Jun
10

Red Skelton – Pledge to America

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Red Skelton was an American pantomimist, meaning the art of communication by means of gesture and facial expression.  One of the rarest radio and television comedian hosts of all time, he brought a unique talent of truth and sensitivity onto the Hollywood stage characterized as a clown. He is remembered for his forthright patriotism, always referencing God in his devotion.  

Born in Vincennes, Indiana, Richard Skelton was the fourth son and last child of Ida Mae and Joseph E. Skelton (1878–1913). Joseph, a grocer, died two months before his last child was born. In Skelton’s lifetime there was some dispute about the year of his birth, noting Skelton began working at such a young age, he may have had to say he was older than he actually was in order to work.

Because of the loss of his father, young Richard went to work at an early age, selling newspapers to help his family when he was seven. He quickly learned the newsboy’s patter and would keep it up until a prospective buyer bought a copy of the paper just to quiet young Skelton. In 1923, a man came up to the young newsboy, purchased every paper he had and asked him if he wanted to see the show in town, giving him a ticket. The man, comedian Ed Wynn, was part of the show and later took young Skelton backstage. It was then that he realized what he wanted to do with his life. Skelton learned that he could make people laugh at an early age. When Skelton was ten, he auditioned to be part of a medicine show. When he accidentally fell from the stage, breaking bottles of medicine as he fell, people laughed. The young boy realized he could earn a living with his ability. By age 14, he had left school and was already a veteran performer, working in local vaudeville and on a showboat, “The Cotton Blossom”, that traveled the Ohio and Missouri rivers. Young Skelton was interested in all forms of acting. He won a dramatic role with a stock theater company, but was unable to deliver his lines in a serious manner; the audience laughed instead. Ida Skelton, who held two jobs to support her family after the death of her husband, never said that her youngest son had run away from home, but that “his destiny had caught up with him at an early age.”  Red Skelton remembers, “I left home because I was hungry.”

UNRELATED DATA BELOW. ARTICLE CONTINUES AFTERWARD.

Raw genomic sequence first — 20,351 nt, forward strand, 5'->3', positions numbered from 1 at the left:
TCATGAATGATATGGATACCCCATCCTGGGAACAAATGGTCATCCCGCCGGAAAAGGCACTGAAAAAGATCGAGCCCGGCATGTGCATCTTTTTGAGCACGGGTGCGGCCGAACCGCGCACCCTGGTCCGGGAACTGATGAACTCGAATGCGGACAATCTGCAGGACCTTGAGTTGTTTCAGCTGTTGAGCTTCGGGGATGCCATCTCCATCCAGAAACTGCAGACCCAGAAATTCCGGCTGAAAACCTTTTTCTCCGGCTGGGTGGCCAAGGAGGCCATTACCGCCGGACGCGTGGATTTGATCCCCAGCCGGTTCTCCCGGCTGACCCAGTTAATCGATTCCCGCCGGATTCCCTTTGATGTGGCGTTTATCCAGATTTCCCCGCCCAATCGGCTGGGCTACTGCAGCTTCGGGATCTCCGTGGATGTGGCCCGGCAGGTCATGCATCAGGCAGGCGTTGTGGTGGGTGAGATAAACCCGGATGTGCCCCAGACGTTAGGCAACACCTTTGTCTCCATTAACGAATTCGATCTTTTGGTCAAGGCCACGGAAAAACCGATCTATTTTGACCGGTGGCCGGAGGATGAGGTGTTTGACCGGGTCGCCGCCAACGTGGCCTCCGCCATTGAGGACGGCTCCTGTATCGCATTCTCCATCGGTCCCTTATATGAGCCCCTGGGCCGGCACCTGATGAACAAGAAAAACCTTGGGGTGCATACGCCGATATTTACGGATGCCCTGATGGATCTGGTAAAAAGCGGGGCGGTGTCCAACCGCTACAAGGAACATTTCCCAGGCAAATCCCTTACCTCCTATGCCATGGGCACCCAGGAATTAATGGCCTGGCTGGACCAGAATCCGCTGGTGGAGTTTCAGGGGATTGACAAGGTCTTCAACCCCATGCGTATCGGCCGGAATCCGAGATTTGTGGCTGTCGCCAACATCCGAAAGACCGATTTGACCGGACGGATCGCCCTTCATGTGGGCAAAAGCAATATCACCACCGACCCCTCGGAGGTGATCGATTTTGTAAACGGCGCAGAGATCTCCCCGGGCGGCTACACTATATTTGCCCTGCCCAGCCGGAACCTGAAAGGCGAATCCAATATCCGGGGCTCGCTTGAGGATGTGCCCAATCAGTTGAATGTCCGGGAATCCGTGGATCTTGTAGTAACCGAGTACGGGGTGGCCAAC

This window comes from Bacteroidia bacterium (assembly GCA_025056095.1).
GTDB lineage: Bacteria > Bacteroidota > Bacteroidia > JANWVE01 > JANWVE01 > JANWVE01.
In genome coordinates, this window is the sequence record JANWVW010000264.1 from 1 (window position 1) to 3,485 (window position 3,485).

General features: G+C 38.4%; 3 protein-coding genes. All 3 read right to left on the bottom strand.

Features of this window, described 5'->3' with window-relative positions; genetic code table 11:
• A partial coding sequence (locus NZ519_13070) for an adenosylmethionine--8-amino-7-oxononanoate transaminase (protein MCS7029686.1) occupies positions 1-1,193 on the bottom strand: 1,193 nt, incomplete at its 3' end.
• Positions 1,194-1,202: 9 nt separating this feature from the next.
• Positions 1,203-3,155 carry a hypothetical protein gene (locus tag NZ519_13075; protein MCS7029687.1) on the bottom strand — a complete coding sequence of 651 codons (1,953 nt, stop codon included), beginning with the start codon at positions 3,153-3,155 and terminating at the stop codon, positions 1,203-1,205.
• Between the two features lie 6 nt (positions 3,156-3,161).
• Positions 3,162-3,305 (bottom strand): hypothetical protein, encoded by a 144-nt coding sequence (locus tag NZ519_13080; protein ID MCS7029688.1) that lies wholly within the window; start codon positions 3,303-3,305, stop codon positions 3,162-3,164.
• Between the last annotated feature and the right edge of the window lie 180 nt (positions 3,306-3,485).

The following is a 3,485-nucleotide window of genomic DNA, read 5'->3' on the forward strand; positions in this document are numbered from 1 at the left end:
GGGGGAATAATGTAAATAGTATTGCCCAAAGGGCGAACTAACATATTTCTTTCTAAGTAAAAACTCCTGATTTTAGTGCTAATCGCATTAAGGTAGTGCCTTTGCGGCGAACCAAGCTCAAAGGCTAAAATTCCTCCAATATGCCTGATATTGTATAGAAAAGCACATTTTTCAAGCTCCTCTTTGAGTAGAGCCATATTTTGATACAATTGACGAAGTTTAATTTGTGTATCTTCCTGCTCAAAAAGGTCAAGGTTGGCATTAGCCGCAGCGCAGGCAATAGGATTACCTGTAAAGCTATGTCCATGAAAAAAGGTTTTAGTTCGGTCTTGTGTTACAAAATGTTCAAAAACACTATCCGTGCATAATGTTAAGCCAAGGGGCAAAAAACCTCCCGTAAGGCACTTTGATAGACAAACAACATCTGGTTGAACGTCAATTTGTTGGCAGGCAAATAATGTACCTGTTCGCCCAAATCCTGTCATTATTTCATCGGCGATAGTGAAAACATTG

Skelton is remembered for quotes too numerous to mention.  To mention a few:

“All men make mistakes, but married men find out about them sooner.”

“Congress: Bingo with billions.”

“God’s children and their happiness are my reasons for being.”

“I personally believe that each of us was put here for a purpose — to build not to destroy.  If I can make people smile then I have served my purpose for God.” 

And here’s a good one, “Today’s comics use four-letter words as a shortcut to thinking. They’re shooting for that big laugh and it becomes a panic thing, using four-letter words to shock people.”

On stage, Skelton had nine characters: Cauliflower McPugg: the poor boxer who was also a little punch drunk.  Clem Kadiddlehopper:  the farmer.  Junior: a destructive problem child.  Deadeye: the fastest cowboy gun in the west.  San Fernando Red:  the not so innovative politician. ” Willie Lump Lump: the alcoholic. George Appleby: afraid of his own shadow.  Gertrude and Heathcliff: the two birds – drunk and nagging. And then, there was Freddy the Freeloader: the hobo clown; homeless and living at the city dump.  

But Red Skelton said Freddy the Freeloader was a little bit of you, a little bit of me, a little bit of all of us. He found out what love was. He knows the value of time.  He knows that time is the glutton that eats up life.  When people say, “They don’t have time for this or for that,” Red Skelton would say, “There’s plenty of time. The trick is to apply it.”  The man, Red Skelton, would say the greatest disease in the world today is procrastination.  Now, Freddy Freeloader knows about all of these things; and so do we.  Freddy doesn’t ask anybody to provide for him, because it would be taking away from you.  He doesn’t ask for equal rights if it’s going to give up some of yours. And he knows that patriotism is more powerful than guns.  He is nice to everybody because he was taught that man was made in God’s image.  He’s never met God in person, and the next person you meet just might be God incarnate. “Freddy,” Red Skelton said, “is a little bit of all of us.”

We’ve included a couple of clips to celebrate the life and the memory of Red Skelton.

Freddy the Freeloader and Eva Gabor 

Red Skelton and The Pledge

Categories : Memories and Fun

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